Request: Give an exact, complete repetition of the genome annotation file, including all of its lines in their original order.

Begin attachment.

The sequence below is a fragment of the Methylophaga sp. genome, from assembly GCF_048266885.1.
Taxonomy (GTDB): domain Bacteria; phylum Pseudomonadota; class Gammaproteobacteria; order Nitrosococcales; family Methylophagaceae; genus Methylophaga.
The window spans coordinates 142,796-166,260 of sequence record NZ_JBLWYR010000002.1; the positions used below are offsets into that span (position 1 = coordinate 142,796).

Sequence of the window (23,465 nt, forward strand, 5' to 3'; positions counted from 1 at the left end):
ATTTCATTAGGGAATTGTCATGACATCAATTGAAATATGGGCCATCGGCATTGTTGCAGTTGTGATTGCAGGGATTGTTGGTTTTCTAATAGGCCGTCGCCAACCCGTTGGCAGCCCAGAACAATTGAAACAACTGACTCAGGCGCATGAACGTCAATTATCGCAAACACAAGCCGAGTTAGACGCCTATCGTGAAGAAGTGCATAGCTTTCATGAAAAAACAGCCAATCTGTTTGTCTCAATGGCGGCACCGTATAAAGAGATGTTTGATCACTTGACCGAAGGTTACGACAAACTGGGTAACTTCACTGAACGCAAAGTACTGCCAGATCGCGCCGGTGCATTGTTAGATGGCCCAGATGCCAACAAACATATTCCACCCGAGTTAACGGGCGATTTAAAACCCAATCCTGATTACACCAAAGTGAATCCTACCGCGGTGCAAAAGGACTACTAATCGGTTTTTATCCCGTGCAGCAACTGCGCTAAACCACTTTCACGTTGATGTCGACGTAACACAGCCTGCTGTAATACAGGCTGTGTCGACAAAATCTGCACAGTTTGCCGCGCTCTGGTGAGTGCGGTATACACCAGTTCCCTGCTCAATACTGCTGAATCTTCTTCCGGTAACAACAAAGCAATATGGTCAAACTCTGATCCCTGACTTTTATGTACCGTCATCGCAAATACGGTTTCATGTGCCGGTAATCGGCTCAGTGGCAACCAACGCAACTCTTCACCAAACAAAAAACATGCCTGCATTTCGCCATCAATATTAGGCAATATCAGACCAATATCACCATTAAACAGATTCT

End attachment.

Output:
The sequence below is a fragment of the Methylophaga sp. genome, from assembly GCF_048266885.1.
Taxonomy (GTDB): domain Bacteria; phylum Pseudomonadota; class Gammaproteobacteria; order Nitrosococcales; family Methylophagaceae; genus Methylophaga.
The window spans coordinates 142,796-166,260 of sequence record NZ_JBLWYR010000002.1; the positions used below are offsets into that span (position 1 = coordinate 142,796).

Sequence of the window (23,465 nt, forward strand, 5' to 3'; positions counted from 1 at the left end):
ATTTCATTAGGGAATTGTCATGACATCAATTGAAATATGGGCCATCGGCATTGTTGCAGTTGTGATTGCAGGGATTGTTGGTTTTCTAATAGGCCGTCGCCAACCCGTTGGCAGCCCAGAACAATTGAAACAACTGACTCAGGCGCATGAACGTCAATTATCGCAAACACAAGCCGAGTTAGACGCCTATCGTGAAGAAGTGCATAGCTTTCATGAAAAAACAGCCAATCTGTTTGTCTCAATGGCGGCACCGTATAAAGAGATGTTTGATCACTTGACCGAAGGTTACGACAAACTGGGTAACTTCACTGAACGCAAAGTACTGCCAGATCGCGCCGGTGCATTGTTAGATGGCCCAGATGCCAACAAACATATTCCACCCGAGTTAACGGGCGATTTAAAACCCAATCCTGATTACACCAAAGTGAATCCTACCGCGGTGCAAAAGGACTACTAATCGGTTTTTATCCCGTGCAGCAACTGCGCTAAACCACTTTCACGTTGATGTCGACGTAACACAGCCTGCTGTAATACAGGCTGTGTCGACAAAATCTGCACAGTTTGCCGCGCTCTGGTGAGTGCGGTATACACCAGTTCCCTGCTCAATACTGCTGAATCTTCTTCCGGTAACAACAAAGCAATATGGTCAAACTCTGATCCCTGACTTTTATGTACCGTCATCGCAAATACGGTTTCATGTGCCGGTAATCGGCTCAGTGGCAACCAACGCAACTCTTCACCAAACAAAAAACATGCCTGCATTTCGCCATCAATATTAGGCAATATCAGACCAATATCACCATTAAACAGATTCT